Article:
Today is the day.
We are finishing. Currently, the guys are finishing up 25 acres of Joe's corn, and I couldn't be more excited. There are hardly any parallels to last year's harvest debacle (we finished as the snow was falling in December), however, there is just one:
Seriously, last year's harvest was finished in the wee hours, fists pumping as the last load was brought in as the snow fell. The same feeling of relief will happen tonight. I think the shouts of happiness, sighs of relief, and jumps for joy that will happen when the combine rolls into the driveway tonight will probably be heard all the way to town. I'm not just happy for my own selfish reasons, although having a helper to pick up Anna from the bus and going to the grocery store by myself are two of the many benefits of Joe being finished, rather I'm so happy that we have completed another harvest bountifully, without huge breakdowns, of the mental or physical kind, but most importantly, safely.
That's the big deal here. Harvest is a dangerous time. There were bins that had to be climbed at dark to check on the spinner during what the news called, "one of the worst winds" we have had in years. There are huge pieces of equipment that thresh (CUT) many, many, many plants that need to be checked with hands that could also be threshed. There are children playing during the end of the beautiful Indian Summer, riding bikes in their driveway as their dad pulled in, focused upon the task at hand and the next field, next load, next whatever. There are PTO shafts and augers that do something, I'm not sure what exactly, but from the looks of it, it could rip your arm to shreds. Fortunately, for us, there have been no incidents such as this, and for that, I am truly thankful that harvest is over.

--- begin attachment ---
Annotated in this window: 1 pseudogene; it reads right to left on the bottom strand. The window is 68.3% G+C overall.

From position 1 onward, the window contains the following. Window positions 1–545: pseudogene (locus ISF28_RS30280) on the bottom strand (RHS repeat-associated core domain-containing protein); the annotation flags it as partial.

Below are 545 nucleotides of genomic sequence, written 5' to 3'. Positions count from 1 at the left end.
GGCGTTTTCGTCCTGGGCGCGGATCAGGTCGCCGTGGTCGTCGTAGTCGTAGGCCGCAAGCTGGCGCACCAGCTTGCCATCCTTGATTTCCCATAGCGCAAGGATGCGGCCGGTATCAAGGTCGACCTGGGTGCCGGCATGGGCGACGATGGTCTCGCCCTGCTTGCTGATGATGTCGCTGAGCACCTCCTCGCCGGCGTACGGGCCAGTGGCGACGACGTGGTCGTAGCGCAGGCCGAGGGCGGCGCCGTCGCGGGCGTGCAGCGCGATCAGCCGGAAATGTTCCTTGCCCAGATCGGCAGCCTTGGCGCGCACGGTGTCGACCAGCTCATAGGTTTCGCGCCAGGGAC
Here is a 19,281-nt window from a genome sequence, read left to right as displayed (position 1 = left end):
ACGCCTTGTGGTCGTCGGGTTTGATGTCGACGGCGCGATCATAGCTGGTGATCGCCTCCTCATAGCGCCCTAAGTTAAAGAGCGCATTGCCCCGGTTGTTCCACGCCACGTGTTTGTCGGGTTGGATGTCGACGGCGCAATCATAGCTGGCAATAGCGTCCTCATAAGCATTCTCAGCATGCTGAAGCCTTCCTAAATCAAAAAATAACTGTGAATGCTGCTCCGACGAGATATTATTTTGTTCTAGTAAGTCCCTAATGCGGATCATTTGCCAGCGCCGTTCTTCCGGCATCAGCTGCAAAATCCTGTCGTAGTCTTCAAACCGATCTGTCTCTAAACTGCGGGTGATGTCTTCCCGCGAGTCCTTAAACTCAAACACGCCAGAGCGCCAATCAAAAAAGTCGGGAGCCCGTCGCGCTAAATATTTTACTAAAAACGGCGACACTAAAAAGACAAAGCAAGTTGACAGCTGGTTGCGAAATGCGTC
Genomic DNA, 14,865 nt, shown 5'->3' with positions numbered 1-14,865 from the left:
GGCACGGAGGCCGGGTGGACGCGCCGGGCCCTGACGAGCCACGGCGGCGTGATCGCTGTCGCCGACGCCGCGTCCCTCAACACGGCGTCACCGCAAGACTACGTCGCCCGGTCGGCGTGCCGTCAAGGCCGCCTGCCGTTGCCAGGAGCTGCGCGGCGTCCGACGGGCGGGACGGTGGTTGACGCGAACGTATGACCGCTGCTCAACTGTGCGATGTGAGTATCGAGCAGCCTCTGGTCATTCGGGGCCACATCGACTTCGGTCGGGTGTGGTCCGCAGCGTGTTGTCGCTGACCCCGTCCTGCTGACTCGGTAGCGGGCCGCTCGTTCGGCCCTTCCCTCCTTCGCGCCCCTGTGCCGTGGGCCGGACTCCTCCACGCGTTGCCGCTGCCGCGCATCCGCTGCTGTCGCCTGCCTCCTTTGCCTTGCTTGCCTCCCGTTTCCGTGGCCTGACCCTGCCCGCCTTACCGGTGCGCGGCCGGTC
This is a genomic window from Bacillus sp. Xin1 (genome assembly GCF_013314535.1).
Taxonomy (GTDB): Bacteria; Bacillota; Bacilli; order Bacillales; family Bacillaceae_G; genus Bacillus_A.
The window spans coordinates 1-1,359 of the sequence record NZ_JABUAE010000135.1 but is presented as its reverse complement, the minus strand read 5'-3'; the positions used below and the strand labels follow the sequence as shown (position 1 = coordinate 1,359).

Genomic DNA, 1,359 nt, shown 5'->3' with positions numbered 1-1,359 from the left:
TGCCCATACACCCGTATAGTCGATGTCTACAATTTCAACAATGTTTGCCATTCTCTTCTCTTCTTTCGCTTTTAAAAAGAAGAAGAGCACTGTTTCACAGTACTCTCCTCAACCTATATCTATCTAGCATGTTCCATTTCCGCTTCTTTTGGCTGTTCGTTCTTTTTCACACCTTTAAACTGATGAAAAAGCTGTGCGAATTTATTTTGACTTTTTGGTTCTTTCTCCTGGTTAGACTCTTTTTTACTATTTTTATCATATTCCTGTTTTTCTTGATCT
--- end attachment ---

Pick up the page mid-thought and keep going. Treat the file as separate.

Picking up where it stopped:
So what now? What will this farm family do now that there's nothing pressing. Well, while I'm truly doing the "harvest is over" dance, Joe and the guys are going to continue being busy doing the next steps: prepping the land for spring by operating our two tillage tools, which I think are named after Superheroes: The Dominator and The Turbo Chopper 3000. There's lime to be spread, cattle work to be done, bookwork that needs to be caught up. Even though life at the harried harvest pace has ended, farm life truly never stops.
Isn't that the way with most things? Like the brilliant Roseanne-Rosannadanna said, "If it's not one thing, it's another."
Which is good, because what would I write about??